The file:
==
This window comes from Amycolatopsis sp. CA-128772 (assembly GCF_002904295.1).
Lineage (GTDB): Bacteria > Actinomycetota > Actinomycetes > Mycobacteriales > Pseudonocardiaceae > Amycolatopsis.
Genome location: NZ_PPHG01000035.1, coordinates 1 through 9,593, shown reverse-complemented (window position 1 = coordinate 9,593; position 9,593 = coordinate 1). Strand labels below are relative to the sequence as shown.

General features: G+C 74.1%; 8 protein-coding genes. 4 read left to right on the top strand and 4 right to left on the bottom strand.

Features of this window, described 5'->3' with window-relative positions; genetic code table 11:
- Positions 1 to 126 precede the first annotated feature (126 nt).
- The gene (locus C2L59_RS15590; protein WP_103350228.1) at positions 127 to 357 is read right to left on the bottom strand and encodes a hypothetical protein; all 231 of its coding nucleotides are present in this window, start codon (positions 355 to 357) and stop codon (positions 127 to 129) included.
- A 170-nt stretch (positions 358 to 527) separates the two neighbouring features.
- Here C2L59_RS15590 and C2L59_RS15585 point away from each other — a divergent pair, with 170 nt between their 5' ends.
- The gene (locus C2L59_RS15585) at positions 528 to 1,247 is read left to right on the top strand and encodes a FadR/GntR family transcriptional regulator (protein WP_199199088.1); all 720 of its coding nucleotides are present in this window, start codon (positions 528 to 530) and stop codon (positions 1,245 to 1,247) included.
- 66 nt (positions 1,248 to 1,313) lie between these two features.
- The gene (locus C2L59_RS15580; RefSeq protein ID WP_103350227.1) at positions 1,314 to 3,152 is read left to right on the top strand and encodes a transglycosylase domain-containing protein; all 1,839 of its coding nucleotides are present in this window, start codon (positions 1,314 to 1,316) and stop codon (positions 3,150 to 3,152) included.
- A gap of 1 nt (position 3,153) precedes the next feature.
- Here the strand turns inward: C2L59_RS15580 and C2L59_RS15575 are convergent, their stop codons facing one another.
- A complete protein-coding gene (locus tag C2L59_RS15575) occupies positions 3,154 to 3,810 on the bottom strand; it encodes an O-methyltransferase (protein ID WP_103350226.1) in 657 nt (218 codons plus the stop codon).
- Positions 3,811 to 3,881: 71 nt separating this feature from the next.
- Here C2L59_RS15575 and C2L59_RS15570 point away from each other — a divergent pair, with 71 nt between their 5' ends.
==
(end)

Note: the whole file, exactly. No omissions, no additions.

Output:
This window comes from Amycolatopsis sp. CA-128772 (assembly GCF_002904295.1).
Lineage (GTDB): Bacteria > Actinomycetota > Actinomycetes > Mycobacteriales > Pseudonocardiaceae > Amycolatopsis.
Genome location: NZ_PPHG01000035.1, coordinates 1 through 9,593, shown reverse-complemented (window position 1 = coordinate 9,593; position 9,593 = coordinate 1). Strand labels below are relative to the sequence as shown.

General features: G+C 74.1%; 8 protein-coding genes. 4 read left to right on the top strand and 4 right to left on the bottom strand.

Features of this window, described 5'->3' with window-relative positions; genetic code table 11:
- Positions 1 to 126 precede the first annotated feature (126 nt).
- The gene (locus C2L59_RS15590; protein WP_103350228.1) at positions 127 to 357 is read right to left on the bottom strand and encodes a hypothetical protein; all 231 of its coding nucleotides are present in this window, start codon (positions 355 to 357) and stop codon (positions 127 to 129) included.
- A 170-nt stretch (positions 358 to 527) separates the two neighbouring features.
- Here C2L59_RS15590 and C2L59_RS15585 point away from each other — a divergent pair, with 170 nt between their 5' ends.
- The gene (locus C2L59_RS15585) at positions 528 to 1,247 is read left to right on the top strand and encodes a FadR/GntR family transcriptional regulator (protein WP_199199088.1); all 720 of its coding nucleotides are present in this window, start codon (positions 528 to 530) and stop codon (positions 1,245 to 1,247) included.
- 66 nt (positions 1,248 to 1,313) lie between these two features.
- The gene (locus C2L59_RS15580; RefSeq protein ID WP_103350227.1) at positions 1,314 to 3,152 is read left to right on the top strand and encodes a transglycosylase domain-containing protein; all 1,839 of its coding nucleotides are present in this window, start codon (positions 1,314 to 1,316) and stop codon (positions 3,150 to 3,152) included.
- A gap of 1 nt (position 3,153) precedes the next feature.
- Here the strand turns inward: C2L59_RS15580 and C2L59_RS15575 are convergent, their stop codons facing one another.
- A complete protein-coding gene (locus tag C2L59_RS15575) occupies positions 3,154 to 3,810 on the bottom strand; it encodes an O-methyltransferase (protein ID WP_103350226.1) in 657 nt (218 codons plus the stop codon).
- Positions 3,811 to 3,881: 71 nt separating this feature from the next.
- Here C2L59_RS15575 and C2L59_RS15570 point away from each other — a divergent pair, with 71 nt between their 5' ends.